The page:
Federal Reserve Chairman Jerome Powell said interest rates are “just below” the so-called neutral range, softening previous comments that seemed to suggest a greater distance and spurring speculation that central bankers are increasingly open to pausing their series of hikes next year.
Wall Street embraced the comment with a rally for Treasuries and surge of more than 2 percent for major U.S. stock indexes. Powell’s “just-below” description tempered remarks last month that markets read as a signal of more monetary policy tightening. Speaking on Oct. 3, he said that “we may go past neutral. But we’re a long way from neutral at this point, probably.”
In his speech Wednesday to the Economic Club of New York, Powell said the Fed’s benchmark interest rate was “just below the broad range of estimates of the level that would be neutral for the economy — that is, neither speeding up nor slowing down growth.”
The S & P 500 was up 1.6 percent as of 1:26 p.m. in New York, on track for its biggest rally in three weeks, while the Dow Jones industrial average rose as much as 2 percent. The rise in Treasuries pushed down the yield on 10-year notes as low as 3.04 percent, from 3.07 percent before Powell’s speech. The Bloomberg Dollar Spot index was down 0.6 percent after rising earlier in the day.
If rates are closer to what policy makers ultimately judge is the neutral level, that could signal the Fed will act less than previously projected. Eurodollar futures pricing reacted to Powell’s comments, reflecting even firmer expectations that the Fed will hike only once next year.
Powell’s remarks on the economy and monetary policy were seen as keeping the Fed on track to raise interest rates in December. They offered few explicit clues, however, as to how many hikes he thinks will be necessary in 2019. Powell repeated his view that the Fed will have to be especially responsive to incoming economic data.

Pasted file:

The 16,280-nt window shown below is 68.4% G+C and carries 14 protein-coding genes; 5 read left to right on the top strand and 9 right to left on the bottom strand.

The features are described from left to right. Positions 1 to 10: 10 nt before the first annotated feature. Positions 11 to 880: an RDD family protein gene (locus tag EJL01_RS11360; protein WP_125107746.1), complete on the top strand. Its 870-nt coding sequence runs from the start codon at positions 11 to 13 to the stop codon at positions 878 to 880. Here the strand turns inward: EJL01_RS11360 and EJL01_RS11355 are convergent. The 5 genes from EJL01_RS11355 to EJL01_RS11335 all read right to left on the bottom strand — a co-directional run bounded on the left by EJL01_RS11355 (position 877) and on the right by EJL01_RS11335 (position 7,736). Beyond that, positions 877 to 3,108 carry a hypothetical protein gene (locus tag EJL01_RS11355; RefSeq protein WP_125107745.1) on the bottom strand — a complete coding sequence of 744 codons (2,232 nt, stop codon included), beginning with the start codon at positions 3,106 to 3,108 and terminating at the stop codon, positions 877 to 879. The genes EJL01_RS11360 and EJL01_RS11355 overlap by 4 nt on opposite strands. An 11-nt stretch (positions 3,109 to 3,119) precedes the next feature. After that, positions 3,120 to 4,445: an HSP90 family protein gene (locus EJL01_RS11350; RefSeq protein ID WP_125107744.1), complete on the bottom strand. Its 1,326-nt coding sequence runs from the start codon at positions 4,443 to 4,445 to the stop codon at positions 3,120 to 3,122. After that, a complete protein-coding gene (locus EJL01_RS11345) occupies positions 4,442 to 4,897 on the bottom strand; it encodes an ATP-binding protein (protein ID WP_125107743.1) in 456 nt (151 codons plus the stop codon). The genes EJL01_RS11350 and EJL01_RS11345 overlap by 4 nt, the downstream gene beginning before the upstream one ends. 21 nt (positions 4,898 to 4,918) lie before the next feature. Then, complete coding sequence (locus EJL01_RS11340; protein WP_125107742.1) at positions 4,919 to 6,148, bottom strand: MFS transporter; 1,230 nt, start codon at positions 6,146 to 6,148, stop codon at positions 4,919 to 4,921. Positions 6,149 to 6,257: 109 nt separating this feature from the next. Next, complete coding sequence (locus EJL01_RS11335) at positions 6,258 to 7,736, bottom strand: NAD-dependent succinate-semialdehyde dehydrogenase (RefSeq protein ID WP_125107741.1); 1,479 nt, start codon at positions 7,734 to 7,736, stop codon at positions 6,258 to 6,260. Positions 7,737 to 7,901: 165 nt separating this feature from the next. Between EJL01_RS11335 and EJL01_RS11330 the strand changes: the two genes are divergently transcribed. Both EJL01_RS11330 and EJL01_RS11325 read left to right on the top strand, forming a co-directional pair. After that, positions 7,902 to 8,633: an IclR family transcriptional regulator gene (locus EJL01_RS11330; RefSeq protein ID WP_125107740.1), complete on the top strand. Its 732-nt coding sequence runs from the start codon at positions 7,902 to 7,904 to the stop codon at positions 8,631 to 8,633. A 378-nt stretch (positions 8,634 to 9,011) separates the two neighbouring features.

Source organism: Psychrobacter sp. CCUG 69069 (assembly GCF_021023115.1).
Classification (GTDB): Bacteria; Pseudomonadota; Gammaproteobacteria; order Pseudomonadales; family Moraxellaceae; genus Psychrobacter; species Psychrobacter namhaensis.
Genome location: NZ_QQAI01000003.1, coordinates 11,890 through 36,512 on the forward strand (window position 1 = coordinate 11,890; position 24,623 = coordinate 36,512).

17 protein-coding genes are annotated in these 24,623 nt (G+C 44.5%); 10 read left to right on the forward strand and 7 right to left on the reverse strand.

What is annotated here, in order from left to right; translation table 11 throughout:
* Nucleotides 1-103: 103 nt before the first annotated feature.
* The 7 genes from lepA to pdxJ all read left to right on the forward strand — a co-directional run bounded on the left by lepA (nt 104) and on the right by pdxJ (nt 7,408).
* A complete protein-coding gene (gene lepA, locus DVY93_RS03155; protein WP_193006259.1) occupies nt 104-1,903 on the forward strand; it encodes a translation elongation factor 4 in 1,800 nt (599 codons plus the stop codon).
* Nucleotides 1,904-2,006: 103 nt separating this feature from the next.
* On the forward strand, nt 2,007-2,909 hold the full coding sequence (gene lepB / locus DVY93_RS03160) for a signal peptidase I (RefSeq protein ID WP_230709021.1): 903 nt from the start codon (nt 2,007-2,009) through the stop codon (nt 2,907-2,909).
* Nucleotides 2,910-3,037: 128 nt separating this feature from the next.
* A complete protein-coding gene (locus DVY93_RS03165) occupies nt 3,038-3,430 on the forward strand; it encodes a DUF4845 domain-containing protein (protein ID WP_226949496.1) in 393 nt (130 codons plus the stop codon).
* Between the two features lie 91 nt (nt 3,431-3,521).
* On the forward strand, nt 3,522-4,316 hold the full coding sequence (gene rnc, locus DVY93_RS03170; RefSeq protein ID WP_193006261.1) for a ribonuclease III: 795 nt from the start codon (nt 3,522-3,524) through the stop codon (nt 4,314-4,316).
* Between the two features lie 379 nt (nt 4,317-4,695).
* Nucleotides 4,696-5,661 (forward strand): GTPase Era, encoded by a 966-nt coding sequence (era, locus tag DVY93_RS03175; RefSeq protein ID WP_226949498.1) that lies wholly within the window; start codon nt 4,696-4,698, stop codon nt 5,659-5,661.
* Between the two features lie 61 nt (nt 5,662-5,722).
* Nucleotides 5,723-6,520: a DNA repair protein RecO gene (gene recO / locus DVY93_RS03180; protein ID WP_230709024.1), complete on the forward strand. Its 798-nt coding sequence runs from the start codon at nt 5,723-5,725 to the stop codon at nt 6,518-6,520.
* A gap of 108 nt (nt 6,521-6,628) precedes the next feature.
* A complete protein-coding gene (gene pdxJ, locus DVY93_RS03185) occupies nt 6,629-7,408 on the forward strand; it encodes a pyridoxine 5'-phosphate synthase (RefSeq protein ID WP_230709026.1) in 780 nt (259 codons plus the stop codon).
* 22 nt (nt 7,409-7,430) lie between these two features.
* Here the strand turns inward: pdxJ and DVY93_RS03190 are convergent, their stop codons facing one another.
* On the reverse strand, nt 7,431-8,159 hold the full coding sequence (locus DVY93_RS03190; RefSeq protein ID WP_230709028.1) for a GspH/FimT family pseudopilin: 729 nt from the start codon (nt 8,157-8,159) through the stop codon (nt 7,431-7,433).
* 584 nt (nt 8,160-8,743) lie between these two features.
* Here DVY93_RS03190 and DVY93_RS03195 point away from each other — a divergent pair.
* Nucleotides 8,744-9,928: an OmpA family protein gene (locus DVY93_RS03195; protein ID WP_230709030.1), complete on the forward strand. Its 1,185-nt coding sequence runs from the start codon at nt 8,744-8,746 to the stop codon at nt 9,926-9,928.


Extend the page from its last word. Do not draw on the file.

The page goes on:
“We also know that the economic effects of our gradual rate increases are uncertain, and may take a year or more to be fully realized,” he said. “While FOMC participants’ projections are based on our best assessments of the outlook, there is no preset policy path,” Powell said, referring to the central bank’s Federal Open Market Committee, which sets interest rates.
Even before the speech, investors had grown skeptical that Fed officials will reach their own median projection for three hikes in 2019 against a backdrop of slowing growth and uncertainty over the U.S.’s ongoing trade dispute with China.
“As always, our decisions on monetary policy will be designed to keep the economy on track in light of the changing outlook for jobs and inflation,” Powell said.
Economists are divided beyond December. Those at Goldman Sachs Group Inc. and JPMorgan Chase predict four hikes next year, while their counterparts at Morgan Stanley and Citigroup forecast two. Bloomberg Economics anticipates three increases.
The Fed still sees the economic outlook as relatively strong. “My FOMC colleagues and I, as well as many private-sector economists, are forecasting continued solid growth, low unemployment, and inflation near 2 percent,” Powell said in the speech.
On the same day the Fed released its first-ever semiannual Financial Stability Report, Powell highlighted some concern over corporate debt levels, pointing especially to highly-leveraged borrowers who may “surely face distress if the economy turned down.” Still, he judged the area posed little systemic risk, labeling broader, overall risks to financial stability as “moderate.”
“Such losses are unlikely to pose a threat to the safety and soundness of the institutions at the core of the system,” he said.
Powell spoke a day after President Donald Trump renewed his criticism of the Fed’s recent policy by telling the Washington Post that he wasn’t “even a little bit happy with my selection of Jay.”
The chairman has repeatedly said he won’t be swayed by political pressure and will stay focused on the Fed’s dual mandate. Neither of the two questioners of Powell at Wednesday’s event asked him for his views on the president’s complaints.
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Bloomberg’s Sarah McGregor contributed.